In any relationship, difference is the dynamic that makes magic happen. In musical partnerships, it's often the crucial friction that makes creative sparks fly but, a fraction too much friction, and everything's likely to go up in smoke. Lou Rhodes and Andy Barlow understand difference more than most. They're the first to admit that when they got together their diametrically opposing aesthetics – Lou's devotion to the song, Andy's obsession with all things beats-driven and electronic and his complete disinterest in vocals – created problems. Often, the very glue that bound them together nearly saw them come unstuck.
But those differences also bred a mutual respect and resulted in one of the most genuinely genre-bending dance albums of the mid-90s. In 1996, when drum'n'bass ruled, Lamb's eponymous debut LP up-ended the rigid idea of that form by warming its distinctively chilly, tacheometric chatter with injections of jazz, classical, blues, techno and hip hop and giving it an intensely personal, highly emotional charge. The sweetly stuttering "Cottonwool" and divine "Gorecki" singles showed that drum'n'bass could do much more than just make feet move quicker – it could make hearts beat faster, too.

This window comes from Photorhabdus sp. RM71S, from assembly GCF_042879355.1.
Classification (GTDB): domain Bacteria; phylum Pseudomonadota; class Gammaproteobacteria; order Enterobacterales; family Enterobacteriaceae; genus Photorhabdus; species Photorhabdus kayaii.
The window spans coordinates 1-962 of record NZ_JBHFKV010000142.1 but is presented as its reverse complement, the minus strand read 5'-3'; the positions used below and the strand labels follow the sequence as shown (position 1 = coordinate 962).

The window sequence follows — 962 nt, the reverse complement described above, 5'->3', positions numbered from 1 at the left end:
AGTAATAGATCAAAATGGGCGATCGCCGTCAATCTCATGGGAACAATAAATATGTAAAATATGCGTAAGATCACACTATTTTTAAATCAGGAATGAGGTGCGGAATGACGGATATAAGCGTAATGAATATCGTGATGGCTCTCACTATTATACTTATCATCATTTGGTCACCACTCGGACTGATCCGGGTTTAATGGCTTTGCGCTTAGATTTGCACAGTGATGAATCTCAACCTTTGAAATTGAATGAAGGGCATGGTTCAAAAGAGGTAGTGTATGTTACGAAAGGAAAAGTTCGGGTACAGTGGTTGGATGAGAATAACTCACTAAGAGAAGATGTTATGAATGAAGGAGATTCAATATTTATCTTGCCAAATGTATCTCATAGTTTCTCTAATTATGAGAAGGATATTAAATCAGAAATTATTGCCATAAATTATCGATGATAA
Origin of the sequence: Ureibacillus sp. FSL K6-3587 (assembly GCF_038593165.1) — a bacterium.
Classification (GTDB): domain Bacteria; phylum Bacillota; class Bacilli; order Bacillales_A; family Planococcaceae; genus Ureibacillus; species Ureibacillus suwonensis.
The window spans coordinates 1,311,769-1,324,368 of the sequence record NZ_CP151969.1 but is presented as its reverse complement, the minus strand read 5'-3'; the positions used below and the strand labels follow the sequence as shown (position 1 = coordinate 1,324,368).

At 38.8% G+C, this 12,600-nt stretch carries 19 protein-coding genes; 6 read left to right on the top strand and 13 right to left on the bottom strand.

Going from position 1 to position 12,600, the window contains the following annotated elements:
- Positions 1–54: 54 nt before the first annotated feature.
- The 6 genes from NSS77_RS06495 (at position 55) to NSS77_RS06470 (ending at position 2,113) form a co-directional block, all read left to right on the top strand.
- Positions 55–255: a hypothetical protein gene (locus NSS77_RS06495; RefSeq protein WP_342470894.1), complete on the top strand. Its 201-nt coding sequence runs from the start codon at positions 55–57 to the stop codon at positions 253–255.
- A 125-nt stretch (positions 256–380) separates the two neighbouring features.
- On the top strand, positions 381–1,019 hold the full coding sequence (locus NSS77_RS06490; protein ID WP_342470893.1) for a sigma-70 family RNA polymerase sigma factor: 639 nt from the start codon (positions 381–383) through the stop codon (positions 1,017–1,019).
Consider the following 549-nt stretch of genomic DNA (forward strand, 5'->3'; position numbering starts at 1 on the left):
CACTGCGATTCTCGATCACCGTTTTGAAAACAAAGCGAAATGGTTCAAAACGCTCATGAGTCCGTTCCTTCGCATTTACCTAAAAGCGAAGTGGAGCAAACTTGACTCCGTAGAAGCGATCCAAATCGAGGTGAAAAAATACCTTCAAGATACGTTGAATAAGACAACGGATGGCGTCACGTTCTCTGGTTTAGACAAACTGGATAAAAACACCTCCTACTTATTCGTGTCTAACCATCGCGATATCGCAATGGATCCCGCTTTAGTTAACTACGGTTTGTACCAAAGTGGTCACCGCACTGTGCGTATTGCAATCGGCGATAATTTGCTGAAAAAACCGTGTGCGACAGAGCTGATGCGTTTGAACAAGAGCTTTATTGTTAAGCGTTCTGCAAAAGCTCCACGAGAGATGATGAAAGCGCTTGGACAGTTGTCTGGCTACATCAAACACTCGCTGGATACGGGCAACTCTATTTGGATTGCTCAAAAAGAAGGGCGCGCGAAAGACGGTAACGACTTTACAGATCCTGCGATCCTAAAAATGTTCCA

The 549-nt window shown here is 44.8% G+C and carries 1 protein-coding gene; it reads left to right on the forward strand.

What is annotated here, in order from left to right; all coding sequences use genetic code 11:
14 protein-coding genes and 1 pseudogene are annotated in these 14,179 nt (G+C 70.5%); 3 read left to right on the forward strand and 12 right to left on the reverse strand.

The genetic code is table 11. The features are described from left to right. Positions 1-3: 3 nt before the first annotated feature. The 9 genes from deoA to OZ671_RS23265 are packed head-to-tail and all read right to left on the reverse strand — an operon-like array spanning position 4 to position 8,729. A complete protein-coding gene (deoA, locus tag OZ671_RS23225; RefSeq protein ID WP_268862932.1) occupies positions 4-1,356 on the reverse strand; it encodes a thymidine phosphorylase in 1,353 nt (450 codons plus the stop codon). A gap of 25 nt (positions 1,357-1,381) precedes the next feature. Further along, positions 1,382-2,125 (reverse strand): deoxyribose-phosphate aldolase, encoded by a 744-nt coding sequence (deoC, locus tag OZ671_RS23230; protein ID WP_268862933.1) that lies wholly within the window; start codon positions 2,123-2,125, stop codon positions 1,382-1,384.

The album Fear Of Fours followed in 1999, the title a sly reference to its avoidance of pedestrian beats and conventional time signatures. It was a texturally dense and often darkly intense record, a complex layering of massive, baffled breakbeats, juddering, technoid pulses, sweeping strings and disturbing electronic ambience, offset by Lou's haunting vocals. Its striking sense of otherness peaked in "Alien," for which Andy sampled the foetal heartbeat of Lou's son Reuben, who she carried throughout the writing and recording of the album.